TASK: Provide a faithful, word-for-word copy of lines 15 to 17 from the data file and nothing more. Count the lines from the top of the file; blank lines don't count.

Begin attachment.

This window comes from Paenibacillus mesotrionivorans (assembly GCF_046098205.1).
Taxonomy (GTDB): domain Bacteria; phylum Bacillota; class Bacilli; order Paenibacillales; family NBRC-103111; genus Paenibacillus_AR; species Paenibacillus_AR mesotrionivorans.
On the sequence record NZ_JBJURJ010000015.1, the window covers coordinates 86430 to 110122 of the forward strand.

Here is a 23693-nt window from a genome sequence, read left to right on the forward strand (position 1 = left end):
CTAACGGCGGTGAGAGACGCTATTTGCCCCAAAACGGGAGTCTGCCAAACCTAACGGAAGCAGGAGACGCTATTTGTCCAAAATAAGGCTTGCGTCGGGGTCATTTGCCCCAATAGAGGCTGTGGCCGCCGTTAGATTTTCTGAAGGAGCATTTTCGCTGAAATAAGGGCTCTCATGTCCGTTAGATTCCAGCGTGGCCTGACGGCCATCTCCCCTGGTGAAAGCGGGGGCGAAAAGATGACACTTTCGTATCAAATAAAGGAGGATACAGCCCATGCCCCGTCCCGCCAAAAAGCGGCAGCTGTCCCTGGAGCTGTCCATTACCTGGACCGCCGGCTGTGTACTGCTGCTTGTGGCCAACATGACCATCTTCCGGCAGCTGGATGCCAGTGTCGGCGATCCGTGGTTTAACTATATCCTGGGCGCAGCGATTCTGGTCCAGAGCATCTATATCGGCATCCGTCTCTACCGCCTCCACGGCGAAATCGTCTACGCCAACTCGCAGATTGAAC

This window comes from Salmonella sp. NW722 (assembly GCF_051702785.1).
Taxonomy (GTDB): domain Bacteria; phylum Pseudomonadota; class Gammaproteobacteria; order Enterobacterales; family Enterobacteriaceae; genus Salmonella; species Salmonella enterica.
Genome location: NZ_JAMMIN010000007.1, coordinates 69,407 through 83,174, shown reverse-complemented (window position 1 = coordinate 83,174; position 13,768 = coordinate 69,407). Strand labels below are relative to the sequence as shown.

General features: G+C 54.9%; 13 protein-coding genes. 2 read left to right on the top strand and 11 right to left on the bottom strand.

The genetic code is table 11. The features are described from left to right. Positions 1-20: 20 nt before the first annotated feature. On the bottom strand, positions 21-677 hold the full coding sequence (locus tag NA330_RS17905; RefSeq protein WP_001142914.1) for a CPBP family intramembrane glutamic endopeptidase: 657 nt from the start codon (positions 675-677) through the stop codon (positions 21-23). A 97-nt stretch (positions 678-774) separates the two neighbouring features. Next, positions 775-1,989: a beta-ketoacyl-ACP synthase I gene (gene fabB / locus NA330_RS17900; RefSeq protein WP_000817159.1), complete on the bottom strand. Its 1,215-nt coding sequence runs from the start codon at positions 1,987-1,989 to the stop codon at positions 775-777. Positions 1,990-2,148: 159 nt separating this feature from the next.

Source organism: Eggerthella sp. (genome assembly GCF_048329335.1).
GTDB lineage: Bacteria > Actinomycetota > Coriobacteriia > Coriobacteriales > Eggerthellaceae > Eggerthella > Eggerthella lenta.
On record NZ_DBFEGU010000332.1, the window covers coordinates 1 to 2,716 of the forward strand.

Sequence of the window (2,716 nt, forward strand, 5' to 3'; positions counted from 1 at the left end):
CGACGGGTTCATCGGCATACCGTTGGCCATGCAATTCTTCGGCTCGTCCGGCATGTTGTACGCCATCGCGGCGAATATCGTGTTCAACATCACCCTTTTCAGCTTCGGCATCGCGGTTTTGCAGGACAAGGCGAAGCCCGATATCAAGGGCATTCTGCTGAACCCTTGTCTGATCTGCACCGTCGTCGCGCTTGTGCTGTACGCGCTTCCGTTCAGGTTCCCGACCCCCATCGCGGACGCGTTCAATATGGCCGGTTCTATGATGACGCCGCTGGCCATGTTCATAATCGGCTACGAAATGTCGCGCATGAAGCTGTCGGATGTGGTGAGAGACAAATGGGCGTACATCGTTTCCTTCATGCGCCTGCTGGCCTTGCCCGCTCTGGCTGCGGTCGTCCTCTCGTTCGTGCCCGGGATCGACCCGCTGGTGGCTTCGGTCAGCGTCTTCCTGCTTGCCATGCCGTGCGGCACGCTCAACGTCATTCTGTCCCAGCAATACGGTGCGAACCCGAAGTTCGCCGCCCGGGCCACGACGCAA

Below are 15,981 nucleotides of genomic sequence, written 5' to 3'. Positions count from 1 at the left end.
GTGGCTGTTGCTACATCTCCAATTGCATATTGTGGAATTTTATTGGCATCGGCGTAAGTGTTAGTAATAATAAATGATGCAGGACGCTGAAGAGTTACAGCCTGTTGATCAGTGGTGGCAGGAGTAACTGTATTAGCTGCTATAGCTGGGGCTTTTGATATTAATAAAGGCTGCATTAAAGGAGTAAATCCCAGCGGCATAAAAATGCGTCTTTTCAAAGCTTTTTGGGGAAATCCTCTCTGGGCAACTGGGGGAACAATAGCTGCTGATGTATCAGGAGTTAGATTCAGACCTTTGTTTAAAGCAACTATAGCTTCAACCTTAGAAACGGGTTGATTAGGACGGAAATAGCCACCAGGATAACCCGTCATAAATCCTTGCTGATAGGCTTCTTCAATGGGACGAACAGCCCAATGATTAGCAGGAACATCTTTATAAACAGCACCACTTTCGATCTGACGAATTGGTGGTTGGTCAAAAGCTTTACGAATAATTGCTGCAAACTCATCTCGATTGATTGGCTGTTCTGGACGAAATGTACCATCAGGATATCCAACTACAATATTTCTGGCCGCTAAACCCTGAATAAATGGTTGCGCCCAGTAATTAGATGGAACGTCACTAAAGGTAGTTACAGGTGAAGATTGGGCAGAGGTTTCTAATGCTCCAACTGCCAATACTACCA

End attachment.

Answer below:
CGACGGGTTCATCGGCATACCGTTGGCCATGCAATTCTTCGGCTCGTCCGGCATGTTGTACGCCATCGCGGCGAATATCGTGTTCAACATCACCCTTTTCAGCTTCGGCATCGCGGTTTTGCAGGACAAGGCGAAGCCCGATATCAAGGGCATTCTGCTGAACCCTTGTCTGATCTGCACCGTCGTCGCGCTTGTGCTGTACGCGCTTCCGTTCAGGTTCCCGACCCCCATCGCGGACGCGTTCAATATGGCCGGTTCTATGATGACGCCGCTGGCCATGTTCATAATCGGCTACGAAATGTCGCGCATGAAGCTGTCGGATGTGGTGAGAGACAAATGGGCGTACATCGTTTCCTTCATGCGCCTGCTGGCCTTGCCCGCTCTGGCTGCGGTCGTCCTCTCGTTCGTGCCCGGGATCGACCCGCTGGTGGCTTCGGTCAGCGTCTTCCTGCTTGCCATGCCGTGCGGCACGCTCAACGTCATTCTGTCCCAGCAATACGGTGCGAACCCGAAGTTCGCCGCCCGGGCCACGACGCAA

Below are 15,981 nucleotides of genomic sequence, written 5' to 3'. Positions count from 1 at the left end.
GTGGCTGTTGCTACATCTCCAATTGCATATTGTGGAATTTTATTGGCATCGGCGTAAGTGTTAGTAATAATAAATGATGCAGGACGCTGAAGAGTTACAGCCTGTTGATCAGTGGTGGCAGGAGTAACTGTATTAGCTGCTATAGCTGGGGCTTTTGATATTAATAAAGGCTGCATTAAAGGAGTAAATCCCAGCGGCATAAAAATGCGTCTTTTCAAAGCTTTTTGGGGAAATCCTCTCTGGGCAACTGGGGGAACAATAGCTGCTGATGTATCAGGAGTTAGATTCAGACCTTTGTTTAAAGCAACTATAGCTTCAACCTTAGAAACGGGTTGATTAGGACGGAAATAGCCACCAGGATAACCCGTCATAAATCCTTGCTGATAGGCTTCTTCAATGGGACGAACAGCCCAATGATTAGCAGGAACATCTTTATAAACAGCACCACTTTCGATCTGACGAATTGGTGGTTGGTCAAAAGCTTTACGAATAATTGCTGCAAACTCATCTCGATTGATTGGCTGTTCTGGACGAAATGTACCATCAGGATATCCAACTACAATATTTCTGGCCGCTAAACCCTGAATAAATGGTTGCGCCCAGTAATTAGATGGAACGTCACTAAAGGTAGTTACAGGTGAAGATTGGGCAGAGGTTTCTAATGCTCCAACTGCCAATACTACCA